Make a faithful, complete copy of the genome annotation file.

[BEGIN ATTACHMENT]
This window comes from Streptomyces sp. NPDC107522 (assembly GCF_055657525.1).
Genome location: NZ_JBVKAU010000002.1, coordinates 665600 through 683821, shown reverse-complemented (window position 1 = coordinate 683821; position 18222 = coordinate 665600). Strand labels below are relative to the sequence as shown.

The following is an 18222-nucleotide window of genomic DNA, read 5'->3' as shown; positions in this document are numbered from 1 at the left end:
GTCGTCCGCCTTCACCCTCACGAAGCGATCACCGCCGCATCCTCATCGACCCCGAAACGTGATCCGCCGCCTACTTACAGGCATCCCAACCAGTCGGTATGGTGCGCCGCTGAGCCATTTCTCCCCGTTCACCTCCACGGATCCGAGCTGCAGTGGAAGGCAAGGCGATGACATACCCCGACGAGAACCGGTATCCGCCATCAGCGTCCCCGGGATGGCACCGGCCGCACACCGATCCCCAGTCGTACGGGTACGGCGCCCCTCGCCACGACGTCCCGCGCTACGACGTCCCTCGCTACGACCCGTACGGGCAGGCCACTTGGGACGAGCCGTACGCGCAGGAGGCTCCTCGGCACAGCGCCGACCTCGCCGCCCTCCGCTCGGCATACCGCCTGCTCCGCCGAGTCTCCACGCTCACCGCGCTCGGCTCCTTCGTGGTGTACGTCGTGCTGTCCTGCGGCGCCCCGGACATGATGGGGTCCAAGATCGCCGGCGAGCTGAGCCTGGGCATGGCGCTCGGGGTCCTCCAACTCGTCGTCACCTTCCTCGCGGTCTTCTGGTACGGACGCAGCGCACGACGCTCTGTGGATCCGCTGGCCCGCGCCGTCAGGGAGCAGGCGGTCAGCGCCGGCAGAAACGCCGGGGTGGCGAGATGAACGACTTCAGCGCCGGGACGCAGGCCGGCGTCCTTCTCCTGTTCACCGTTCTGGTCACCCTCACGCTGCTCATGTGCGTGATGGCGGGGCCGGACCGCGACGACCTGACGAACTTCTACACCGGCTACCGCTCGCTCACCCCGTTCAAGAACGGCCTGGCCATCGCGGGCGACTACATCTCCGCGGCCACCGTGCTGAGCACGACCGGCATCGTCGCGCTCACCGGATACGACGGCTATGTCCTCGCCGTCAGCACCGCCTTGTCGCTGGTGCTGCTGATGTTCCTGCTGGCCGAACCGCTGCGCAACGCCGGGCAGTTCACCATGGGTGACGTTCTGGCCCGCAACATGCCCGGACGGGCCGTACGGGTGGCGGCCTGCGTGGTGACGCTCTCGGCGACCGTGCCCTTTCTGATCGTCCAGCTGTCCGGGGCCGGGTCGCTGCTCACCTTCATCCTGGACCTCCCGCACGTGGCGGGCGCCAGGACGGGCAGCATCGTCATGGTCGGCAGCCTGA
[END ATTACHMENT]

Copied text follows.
This window comes from Streptomyces sp. NPDC107522 (assembly GCF_055657525.1).
Genome location: NZ_JBVKAU010000002.1, coordinates 665600 through 683821, shown reverse-complemented (window position 1 = coordinate 683821; position 18222 = coordinate 665600). Strand labels below are relative to the sequence as shown.

The following is an 18222-nucleotide window of genomic DNA, read 5'->3' as shown; positions in this document are numbered from 1 at the left end:
GTCGTCCGCCTTCACCCTCACGAAGCGATCACCGCCGCATCCTCATCGACCCCGAAACGTGATCCGCCGCCTACTTACAGGCATCCCAACCAGTCGGTATGGTGCGCCGCTGAGCCATTTCTCCCCGTTCACCTCCACGGATCCGAGCTGCAGTGGAAGGCAAGGCGATGACATACCCCGACGAGAACCGGTATCCGCCATCAGCGTCCCCGGGATGGCACCGGCCGCACACCGATCCCCAGTCGTACGGGTACGGCGCCCCTCGCCACGACGTCCCGCGCTACGACGTCCCTCGCTACGACCCGTACGGGCAGGCCACTTGGGACGAGCCGTACGCGCAGGAGGCTCCTCGGCACAGCGCCGACCTCGCCGCCCTCCGCTCGGCATACCGCCTGCTCCGCCGAGTCTCCACGCTCACCGCGCTCGGCTCCTTCGTGGTGTACGTCGTGCTGTCCTGCGGCGCCCCGGACATGATGGGGTCCAAGATCGCCGGCGAGCTGAGCCTGGGCATGGCGCTCGGGGTCCTCCAACTCGTCGTCACCTTCCTCGCGGTCTTCTGGTACGGACGCAGCGCACGACGCTCTGTGGATCCGCTGGCCCGCGCCGTCAGGGAGCAGGCGGTCAGCGCCGGCAGAAACGCCGGGGTGGCGAGATGAACGACTTCAGCGCCGGGACGCAGGCCGGCGTCCTTCTCCTGTTCACCGTTCTGGTCACCCTCACGCTGCTCATGTGCGTGATGGCGGGGCCGGACCGCGACGACCTGACGAACTTCTACACCGGCTACCGCTCGCTCACCCCGTTCAAGAACGGCCTGGCCATCGCGGGCGACTACATCTCCGCGGCCACCGTGCTGAGCACGACCGGCATCGTCGCGCTCACCGGATACGACGGCTATGTCCTCGCCGTCAGCACCGCCTTGTCGCTGGTGCTGCTGATGTTCCTGCTGGCCGAACCGCTGCGCAACGCCGGGCAGTTCACCATGGGTGACGTTCTGGCCCGCAACATGCCCGGACGGGCCGTACGGGTGGCGGCCTGCGTGGTGACGCTCTCGGCGACCGTGCCCTTTCTGATCGTCCAGCTGTCCGGGGCCGGGTCGCTGCTCACCTTCATCCTGGACCTCCCGCACGTGGCGGGCGCCAGGACGGGCAGCATCGTCATGGTCGGCAGCCTGA